I further explained to the court that according to those reports, the dogs in question had been hidden by the alleged abuser/puppy mill operator during the rescue by Animal Village NM. Not only had Animal Village NM given this information to the county at the time, and not only had this information been given to the county by neighbors, but the alleged abuser had also given that information to the county herself. I challenged the information given the court by DAC attorney Carrillo as to fact, and explained to Judge Rosner that the 93-year old bedridden invalid now removed from the property was not in fact the abuser. This woman could not even pull up her bed sheets, when she thought she was freezing in extremely hot weather. Judge Rosner gave a new instruction to officers of the court Carrillo and Goodin. They were charged to investigate as to the condition of the dogs, and I was asked if I would accept the dogs if the court deemed they should be removed. I answered that I would do so, absolutely. Mr. Carrillo and Mr. Goodin promised that measures would be taken to assess the situation.
In other counties, IPRA is treated differently by authorities. "We usually get our IPRA requests handled in three days, because we take them very seriously. It might take us a couple of weeks if they're very complicated," explained Benny House, Otero County Sheriff, when he was interviewed recently on KRSY AM 1230's, "Otero Then & Now."
Also interviewed about yesterday's hearing this morning was New Mexico Foundation for Open Government Director, Susan Boe. Ms. Boe was a guest on 'The Low Down,' which airs live Friday mornings on Alamo Talk Radio, KRSY AM 1230. Susan Boe explained that it benefits all of New Mexico when citizens use the Open Government Act, and how important a transparent government is to a well-run state. Examples were given of a current case, wherein the Attorney General of New Mexico is being refused requested documentation in a criminal case. Susan Boe explained the steps to be taken by any business, individual, or organization to make an IPRA request, Inspection of Public Records Act.
N.M.F.O.G. director Boe described a situation in Hungary, when she and other travelers looked forward to a tour of government buildings, but were denied entrance because meetings were in session. This example was given as to democracy in name only, as opposed to democracy in action.
Why Dona Ana County refuses to turn over information about the breeding operations in both of these decrepit trailers, which authorities in Dona Ana County saw fit to license, remains puzzling. Why tax payers' dollars are being used to fight these IPRA requests are even more of a concern.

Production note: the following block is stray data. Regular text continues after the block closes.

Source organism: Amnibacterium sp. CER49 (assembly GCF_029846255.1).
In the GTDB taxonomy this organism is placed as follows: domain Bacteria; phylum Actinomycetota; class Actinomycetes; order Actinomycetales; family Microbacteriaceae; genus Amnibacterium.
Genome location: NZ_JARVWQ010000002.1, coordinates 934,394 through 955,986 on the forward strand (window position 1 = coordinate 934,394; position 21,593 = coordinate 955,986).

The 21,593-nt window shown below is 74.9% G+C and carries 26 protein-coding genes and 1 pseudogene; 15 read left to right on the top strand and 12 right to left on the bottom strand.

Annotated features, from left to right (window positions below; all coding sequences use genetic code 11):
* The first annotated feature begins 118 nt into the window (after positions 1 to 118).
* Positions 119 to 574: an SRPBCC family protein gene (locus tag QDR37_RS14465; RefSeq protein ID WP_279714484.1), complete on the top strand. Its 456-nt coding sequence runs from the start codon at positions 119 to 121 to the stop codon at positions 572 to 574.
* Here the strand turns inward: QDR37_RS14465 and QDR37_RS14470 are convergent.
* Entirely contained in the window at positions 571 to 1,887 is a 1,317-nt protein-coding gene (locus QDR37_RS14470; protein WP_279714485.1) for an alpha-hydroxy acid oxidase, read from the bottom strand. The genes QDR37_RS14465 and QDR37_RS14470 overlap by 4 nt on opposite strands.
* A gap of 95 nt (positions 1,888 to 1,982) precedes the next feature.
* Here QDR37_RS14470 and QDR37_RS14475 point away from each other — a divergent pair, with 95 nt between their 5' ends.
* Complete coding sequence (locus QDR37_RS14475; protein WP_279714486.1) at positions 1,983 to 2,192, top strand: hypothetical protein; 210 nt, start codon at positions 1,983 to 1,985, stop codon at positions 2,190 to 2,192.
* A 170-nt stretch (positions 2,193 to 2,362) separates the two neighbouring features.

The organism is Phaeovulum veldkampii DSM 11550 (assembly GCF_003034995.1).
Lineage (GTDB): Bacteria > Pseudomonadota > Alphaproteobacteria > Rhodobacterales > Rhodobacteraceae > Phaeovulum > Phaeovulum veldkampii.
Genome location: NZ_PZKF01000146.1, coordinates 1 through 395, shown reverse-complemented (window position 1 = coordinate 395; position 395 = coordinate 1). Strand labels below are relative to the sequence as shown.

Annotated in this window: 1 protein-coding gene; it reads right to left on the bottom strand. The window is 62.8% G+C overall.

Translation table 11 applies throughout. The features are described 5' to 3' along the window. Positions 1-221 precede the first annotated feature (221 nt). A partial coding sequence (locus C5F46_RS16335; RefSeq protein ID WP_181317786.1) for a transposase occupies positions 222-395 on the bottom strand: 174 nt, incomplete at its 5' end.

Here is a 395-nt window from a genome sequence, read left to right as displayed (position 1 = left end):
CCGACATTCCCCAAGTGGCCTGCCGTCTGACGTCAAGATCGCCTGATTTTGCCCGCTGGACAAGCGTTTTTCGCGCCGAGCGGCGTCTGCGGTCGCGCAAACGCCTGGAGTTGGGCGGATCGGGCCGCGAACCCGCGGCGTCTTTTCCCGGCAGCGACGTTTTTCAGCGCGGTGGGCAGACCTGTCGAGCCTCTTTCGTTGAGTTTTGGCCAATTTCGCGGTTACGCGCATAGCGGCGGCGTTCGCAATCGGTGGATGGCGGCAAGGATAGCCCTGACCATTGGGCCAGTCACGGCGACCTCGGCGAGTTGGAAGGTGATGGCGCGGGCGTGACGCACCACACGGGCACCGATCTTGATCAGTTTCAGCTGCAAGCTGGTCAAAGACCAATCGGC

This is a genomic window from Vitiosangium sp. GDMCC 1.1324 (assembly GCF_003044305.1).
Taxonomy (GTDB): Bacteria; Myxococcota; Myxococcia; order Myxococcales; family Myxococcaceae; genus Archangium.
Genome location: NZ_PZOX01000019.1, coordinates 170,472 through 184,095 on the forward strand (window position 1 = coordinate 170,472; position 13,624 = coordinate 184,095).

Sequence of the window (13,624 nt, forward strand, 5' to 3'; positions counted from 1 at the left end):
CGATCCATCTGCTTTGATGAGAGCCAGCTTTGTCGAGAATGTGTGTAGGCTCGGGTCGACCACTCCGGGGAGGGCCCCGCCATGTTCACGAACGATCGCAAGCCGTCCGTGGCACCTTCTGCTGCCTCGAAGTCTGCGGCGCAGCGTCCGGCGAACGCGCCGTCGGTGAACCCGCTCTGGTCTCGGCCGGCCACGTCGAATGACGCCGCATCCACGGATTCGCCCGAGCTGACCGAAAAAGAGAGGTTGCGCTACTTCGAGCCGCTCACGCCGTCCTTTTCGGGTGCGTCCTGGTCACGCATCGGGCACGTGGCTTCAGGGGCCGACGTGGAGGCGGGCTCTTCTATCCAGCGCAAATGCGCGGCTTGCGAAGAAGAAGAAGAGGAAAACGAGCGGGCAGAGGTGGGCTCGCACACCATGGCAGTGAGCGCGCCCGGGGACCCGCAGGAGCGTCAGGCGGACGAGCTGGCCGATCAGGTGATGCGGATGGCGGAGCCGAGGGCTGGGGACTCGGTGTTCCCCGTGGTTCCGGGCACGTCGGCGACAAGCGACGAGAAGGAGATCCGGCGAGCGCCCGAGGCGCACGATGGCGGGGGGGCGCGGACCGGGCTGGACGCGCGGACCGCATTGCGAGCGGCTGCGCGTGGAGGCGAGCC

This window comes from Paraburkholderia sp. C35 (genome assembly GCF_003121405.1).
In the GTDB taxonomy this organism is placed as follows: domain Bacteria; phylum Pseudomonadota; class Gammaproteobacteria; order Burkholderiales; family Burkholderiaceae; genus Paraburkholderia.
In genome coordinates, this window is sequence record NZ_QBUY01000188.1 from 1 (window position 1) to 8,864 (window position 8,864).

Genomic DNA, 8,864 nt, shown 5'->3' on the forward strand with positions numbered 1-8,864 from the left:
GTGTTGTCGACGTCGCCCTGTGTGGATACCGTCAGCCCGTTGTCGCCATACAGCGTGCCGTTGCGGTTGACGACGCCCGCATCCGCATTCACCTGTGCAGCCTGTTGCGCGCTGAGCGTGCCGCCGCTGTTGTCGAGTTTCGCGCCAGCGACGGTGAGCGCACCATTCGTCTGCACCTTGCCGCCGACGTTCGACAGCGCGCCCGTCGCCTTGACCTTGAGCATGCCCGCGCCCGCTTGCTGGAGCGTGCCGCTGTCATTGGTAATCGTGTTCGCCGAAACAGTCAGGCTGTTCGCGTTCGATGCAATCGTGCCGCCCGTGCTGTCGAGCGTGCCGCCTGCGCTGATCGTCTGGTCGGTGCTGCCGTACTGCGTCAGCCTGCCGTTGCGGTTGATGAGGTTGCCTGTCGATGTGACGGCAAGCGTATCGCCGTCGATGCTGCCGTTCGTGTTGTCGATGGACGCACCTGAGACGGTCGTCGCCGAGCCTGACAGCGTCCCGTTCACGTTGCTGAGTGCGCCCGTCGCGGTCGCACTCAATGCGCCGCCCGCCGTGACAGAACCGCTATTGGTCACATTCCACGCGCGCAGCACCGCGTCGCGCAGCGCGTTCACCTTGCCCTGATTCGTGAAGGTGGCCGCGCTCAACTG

What is not in question for most New Mexicans is the fact that there are many challenges in our state, that affect and reflect the quality of life people and businesses look for when the make a change. What is not in question for most is that New Mexico holds title to a host of "Nefarious Number Ones." Those include but are not limited to being credited with the highest unemployment, worst child care, one of the highest poverty rates, one of the worst education systems, worst state-management, highest burglary rates, second highest rape stats, and few debate literacy rates being a constant source of embarrassment for "The Land of Enchantment."
All that being rehashed, it seems it would have been a better decision (and better use of taxpayers' already thin dollars) for Dona Ana County, plagued recently with multi-million dollar lawsuits against DAC agencies and employees- to have turned over the information about dogs immediately and completely.
Exceptions to the Open Government Act are few. And as no one from Dona Ana County is yet making the assertion that these Chihuahuas, Bulldogs and Pomeranians are terrorists, security risks, or confidential informants- the question remains, "Why is this in court?" Why is New Mexico's largest no-kill, non-profit animal shelter being put to months of arduous expense and effort, to do our job in caring for and adopting these pets with adequate information?
With yesterday's ruling in Judge Rosner's court, we have hope at last, that there is an intelligent end in sight. And maybe, with the help of the judicial process, when all the information is in hand, we can use these apparent 'chronologies of dysfunction' to reduce the suffering of the breeding victims in New Mexico's puppy mills.
Sunny Aris, Director, AVNM